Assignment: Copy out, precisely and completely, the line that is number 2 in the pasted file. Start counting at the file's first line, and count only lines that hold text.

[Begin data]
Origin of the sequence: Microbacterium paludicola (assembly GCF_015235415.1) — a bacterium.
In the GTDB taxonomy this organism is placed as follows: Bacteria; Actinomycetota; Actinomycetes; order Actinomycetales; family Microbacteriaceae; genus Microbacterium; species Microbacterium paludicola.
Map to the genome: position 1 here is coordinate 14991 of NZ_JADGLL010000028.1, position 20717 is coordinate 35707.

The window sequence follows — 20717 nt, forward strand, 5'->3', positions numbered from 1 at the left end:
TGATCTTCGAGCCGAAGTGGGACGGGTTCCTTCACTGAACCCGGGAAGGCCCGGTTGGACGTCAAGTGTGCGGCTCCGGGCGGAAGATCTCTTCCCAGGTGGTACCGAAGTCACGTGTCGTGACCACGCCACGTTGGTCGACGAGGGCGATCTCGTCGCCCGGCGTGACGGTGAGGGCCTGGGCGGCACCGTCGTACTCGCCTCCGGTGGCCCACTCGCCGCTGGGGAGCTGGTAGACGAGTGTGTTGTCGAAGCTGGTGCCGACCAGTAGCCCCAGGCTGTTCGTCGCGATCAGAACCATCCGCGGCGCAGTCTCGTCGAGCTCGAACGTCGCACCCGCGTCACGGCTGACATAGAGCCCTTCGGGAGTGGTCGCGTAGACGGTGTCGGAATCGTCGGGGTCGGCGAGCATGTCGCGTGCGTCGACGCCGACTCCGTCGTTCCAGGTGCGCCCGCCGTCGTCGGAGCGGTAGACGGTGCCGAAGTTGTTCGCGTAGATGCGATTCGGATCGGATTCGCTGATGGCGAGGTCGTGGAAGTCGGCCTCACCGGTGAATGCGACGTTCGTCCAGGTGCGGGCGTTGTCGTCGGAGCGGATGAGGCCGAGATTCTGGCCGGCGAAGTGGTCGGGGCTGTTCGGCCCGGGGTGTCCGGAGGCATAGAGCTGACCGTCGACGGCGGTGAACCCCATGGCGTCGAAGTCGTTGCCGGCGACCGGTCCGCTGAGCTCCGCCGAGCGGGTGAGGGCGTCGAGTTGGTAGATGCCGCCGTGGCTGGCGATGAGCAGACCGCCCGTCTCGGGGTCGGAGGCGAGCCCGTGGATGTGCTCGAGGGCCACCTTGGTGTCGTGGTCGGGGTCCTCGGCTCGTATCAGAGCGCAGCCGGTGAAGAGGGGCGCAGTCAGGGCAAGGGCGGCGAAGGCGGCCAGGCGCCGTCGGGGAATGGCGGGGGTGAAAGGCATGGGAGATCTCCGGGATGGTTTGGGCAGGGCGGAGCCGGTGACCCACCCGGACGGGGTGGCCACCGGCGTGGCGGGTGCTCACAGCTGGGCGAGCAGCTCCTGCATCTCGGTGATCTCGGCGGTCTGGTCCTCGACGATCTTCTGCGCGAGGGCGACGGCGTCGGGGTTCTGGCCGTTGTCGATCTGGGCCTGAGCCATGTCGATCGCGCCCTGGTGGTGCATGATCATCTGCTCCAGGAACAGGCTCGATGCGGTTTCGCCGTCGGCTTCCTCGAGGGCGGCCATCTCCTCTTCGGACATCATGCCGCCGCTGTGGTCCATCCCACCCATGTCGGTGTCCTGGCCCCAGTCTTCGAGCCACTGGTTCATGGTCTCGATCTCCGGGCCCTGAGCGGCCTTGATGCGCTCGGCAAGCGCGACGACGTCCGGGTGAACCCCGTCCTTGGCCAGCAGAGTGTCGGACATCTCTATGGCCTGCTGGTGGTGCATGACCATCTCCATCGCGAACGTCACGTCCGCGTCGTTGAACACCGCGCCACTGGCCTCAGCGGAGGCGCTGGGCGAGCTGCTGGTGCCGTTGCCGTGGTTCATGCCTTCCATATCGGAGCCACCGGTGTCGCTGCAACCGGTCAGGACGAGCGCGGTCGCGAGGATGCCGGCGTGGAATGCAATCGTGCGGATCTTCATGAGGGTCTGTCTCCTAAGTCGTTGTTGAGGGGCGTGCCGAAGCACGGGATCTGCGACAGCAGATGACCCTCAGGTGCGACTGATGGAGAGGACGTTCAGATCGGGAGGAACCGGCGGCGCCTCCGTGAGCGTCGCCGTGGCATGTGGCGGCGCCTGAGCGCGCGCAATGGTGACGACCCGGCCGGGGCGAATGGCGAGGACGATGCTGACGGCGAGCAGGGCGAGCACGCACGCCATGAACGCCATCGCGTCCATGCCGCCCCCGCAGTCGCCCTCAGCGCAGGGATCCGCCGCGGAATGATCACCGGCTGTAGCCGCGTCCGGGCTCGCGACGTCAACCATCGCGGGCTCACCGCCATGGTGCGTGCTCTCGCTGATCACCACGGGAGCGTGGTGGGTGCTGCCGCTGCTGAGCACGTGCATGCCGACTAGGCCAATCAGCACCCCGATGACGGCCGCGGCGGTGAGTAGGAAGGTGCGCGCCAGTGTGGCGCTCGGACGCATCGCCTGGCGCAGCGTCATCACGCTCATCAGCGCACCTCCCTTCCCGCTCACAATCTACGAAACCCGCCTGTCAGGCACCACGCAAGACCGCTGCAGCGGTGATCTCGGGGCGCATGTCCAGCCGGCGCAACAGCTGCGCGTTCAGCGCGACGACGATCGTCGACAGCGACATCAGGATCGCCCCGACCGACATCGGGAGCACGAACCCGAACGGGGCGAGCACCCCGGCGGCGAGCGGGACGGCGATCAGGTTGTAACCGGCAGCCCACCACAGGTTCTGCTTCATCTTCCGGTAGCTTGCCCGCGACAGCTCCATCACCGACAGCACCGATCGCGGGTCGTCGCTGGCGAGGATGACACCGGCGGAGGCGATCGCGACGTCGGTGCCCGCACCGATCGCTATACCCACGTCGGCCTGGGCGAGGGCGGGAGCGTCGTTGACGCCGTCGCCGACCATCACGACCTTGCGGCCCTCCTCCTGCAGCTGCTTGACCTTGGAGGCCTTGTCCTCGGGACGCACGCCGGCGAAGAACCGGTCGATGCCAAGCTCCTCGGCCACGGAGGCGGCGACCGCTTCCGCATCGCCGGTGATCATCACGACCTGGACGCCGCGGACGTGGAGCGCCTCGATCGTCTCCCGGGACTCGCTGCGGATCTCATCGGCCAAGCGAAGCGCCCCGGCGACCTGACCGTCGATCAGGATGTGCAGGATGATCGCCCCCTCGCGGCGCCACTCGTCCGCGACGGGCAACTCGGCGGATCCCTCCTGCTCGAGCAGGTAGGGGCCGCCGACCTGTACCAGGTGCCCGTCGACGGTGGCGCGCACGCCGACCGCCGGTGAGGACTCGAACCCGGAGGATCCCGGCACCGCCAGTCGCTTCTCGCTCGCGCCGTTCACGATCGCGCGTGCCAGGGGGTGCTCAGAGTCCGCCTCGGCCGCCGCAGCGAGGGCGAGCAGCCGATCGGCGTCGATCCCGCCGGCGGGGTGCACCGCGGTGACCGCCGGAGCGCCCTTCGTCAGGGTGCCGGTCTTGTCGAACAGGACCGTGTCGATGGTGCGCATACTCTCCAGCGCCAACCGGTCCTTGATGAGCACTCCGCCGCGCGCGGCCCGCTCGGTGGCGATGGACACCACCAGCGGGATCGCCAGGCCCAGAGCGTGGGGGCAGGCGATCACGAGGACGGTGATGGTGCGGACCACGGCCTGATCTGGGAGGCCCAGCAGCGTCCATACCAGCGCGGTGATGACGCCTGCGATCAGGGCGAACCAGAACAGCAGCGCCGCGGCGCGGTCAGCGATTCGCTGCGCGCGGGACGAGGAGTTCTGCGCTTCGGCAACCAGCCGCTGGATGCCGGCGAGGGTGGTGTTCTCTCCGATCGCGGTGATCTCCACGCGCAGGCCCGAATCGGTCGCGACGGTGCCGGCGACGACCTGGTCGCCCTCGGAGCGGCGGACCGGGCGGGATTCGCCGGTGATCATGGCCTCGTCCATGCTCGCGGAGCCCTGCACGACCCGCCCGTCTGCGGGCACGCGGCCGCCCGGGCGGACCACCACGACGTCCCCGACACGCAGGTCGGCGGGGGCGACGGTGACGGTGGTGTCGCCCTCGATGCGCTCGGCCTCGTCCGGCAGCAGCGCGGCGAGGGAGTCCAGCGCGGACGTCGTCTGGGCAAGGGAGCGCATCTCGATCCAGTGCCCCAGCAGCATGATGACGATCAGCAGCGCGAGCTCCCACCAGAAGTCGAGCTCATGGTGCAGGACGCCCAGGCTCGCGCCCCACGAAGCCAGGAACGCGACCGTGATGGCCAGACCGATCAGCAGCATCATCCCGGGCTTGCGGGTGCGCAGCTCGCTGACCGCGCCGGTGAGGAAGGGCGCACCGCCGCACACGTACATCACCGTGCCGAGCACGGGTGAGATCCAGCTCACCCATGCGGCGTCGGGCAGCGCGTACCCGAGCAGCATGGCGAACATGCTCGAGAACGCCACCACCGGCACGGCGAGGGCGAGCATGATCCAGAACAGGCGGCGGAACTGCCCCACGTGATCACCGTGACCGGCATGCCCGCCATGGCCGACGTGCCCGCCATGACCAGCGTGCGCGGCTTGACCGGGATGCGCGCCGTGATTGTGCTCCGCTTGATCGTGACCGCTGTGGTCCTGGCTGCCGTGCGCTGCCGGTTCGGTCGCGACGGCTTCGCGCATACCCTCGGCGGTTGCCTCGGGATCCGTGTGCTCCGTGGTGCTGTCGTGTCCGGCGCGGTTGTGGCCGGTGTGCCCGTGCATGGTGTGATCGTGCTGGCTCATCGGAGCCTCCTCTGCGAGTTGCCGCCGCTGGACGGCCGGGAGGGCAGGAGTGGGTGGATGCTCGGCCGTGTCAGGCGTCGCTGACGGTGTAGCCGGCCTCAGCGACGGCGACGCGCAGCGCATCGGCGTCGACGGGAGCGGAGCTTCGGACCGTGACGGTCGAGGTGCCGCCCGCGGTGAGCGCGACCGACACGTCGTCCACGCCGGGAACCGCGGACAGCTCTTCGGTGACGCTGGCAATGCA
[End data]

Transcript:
In the GTDB taxonomy this organism is placed as follows: Bacteria; Actinomycetota; Actinomycetes; order Actinomycetales; family Microbacteriaceae; genus Microbacterium; species Microbacterium paludicola.